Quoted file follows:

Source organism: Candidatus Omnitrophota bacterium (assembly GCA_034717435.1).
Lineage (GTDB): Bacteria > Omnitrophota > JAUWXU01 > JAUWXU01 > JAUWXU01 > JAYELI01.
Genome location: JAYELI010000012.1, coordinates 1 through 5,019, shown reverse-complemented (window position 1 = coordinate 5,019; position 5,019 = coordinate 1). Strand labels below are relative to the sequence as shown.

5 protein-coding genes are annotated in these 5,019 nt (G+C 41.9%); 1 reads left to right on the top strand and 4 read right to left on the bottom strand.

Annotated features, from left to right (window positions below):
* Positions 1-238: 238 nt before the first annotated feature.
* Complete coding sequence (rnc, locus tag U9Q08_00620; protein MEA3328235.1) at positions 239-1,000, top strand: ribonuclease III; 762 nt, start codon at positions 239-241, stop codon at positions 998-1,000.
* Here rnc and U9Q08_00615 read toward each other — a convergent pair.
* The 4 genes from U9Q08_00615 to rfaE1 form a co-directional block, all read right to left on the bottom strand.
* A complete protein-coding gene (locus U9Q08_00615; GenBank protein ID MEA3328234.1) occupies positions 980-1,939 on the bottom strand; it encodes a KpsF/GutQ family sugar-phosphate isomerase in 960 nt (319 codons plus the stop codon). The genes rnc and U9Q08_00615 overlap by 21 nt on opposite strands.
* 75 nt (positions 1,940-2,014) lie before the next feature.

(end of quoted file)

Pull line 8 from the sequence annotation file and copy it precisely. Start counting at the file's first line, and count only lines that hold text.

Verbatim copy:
* Here rnc and U9Q08_00615 read toward each other — a convergent pair.